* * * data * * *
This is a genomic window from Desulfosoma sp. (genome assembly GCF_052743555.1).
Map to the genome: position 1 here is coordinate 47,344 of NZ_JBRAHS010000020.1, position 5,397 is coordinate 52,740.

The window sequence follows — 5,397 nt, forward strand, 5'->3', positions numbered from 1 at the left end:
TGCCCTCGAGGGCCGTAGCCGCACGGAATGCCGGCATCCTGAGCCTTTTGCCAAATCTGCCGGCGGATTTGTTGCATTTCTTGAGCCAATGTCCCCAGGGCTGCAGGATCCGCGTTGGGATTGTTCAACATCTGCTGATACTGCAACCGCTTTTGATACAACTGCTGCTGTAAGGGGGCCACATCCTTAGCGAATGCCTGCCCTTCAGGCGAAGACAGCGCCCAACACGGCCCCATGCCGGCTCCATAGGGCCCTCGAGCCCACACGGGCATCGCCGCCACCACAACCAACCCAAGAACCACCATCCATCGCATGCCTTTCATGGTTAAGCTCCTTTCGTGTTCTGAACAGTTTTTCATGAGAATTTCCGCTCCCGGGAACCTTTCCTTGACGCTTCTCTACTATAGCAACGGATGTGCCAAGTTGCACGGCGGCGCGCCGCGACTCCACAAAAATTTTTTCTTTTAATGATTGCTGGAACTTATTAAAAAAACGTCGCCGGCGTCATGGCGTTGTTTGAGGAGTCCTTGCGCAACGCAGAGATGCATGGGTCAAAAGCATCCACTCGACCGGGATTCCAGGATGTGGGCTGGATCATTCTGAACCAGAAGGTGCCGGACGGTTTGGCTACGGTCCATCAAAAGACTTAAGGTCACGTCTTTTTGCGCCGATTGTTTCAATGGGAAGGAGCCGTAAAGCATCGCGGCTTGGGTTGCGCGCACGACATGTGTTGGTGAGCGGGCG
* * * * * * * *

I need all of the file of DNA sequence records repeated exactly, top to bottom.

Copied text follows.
This is a genomic window from Desulfosoma sp. (genome assembly GCF_052743555.1).
Map to the genome: position 1 here is coordinate 47,344 of NZ_JBRAHS010000020.1, position 5,397 is coordinate 52,740.

The window sequence follows — 5,397 nt, forward strand, 5'->3', positions numbered from 1 at the left end:
TGCCCTCGAGGGCCGTAGCCGCACGGAATGCCGGCATCCTGAGCCTTTTGCCAAATCTGCCGGCGGATTTGTTGCATTTCTTGAGCCAATGTCCCCAGGGCTGCAGGATCCGCGTTGGGATTGTTCAACATCTGCTGATACTGCAACCGCTTTTGATACAACTGCTGCTGTAAGGGGGCCACATCCTTAGCGAATGCCTGCCCTTCAGGCGAAGACAGCGCCCAACACGGCCCCATGCCGGCTCCATAGGGCCCTCGAGCCCACACGGGCATCGCCGCCACCACAACCAACCCAAGAACCACCATCCATCGCATGCCTTTCATGGTTAAGCTCCTTTCGTGTTCTGAACAGTTTTTCATGAGAATTTCCGCTCCCGGGAACCTTTCCTTGACGCTTCTCTACTATAGCAACGGATGTGCCAAGTTGCACGGCGGCGCGCCGCGACTCCACAAAAATTTTTTCTTTTAATGATTGCTGGAACTTATTAAAAAAACGTCGCCGGCGTCATGGCGTTGTTTGAGGAGTCCTTGCGCAACGCAGAGATGCATGGGTCAAAAGCATCCACTCGACCGGGATTCCAGGATGTGGGCTGGATCATTCTGAACCAGAAGGTGCCGGACGGTTTGGCTACGGTCCATCAAAAGACTTAAGGTCACGTCTTTTTGCGCCGATTGTTTCAATGGGAAGGAGCCGTAAAGCATCGCGGCTTGGGTTGCGCGCACGACATGTGTTGGTGAGCGGGCG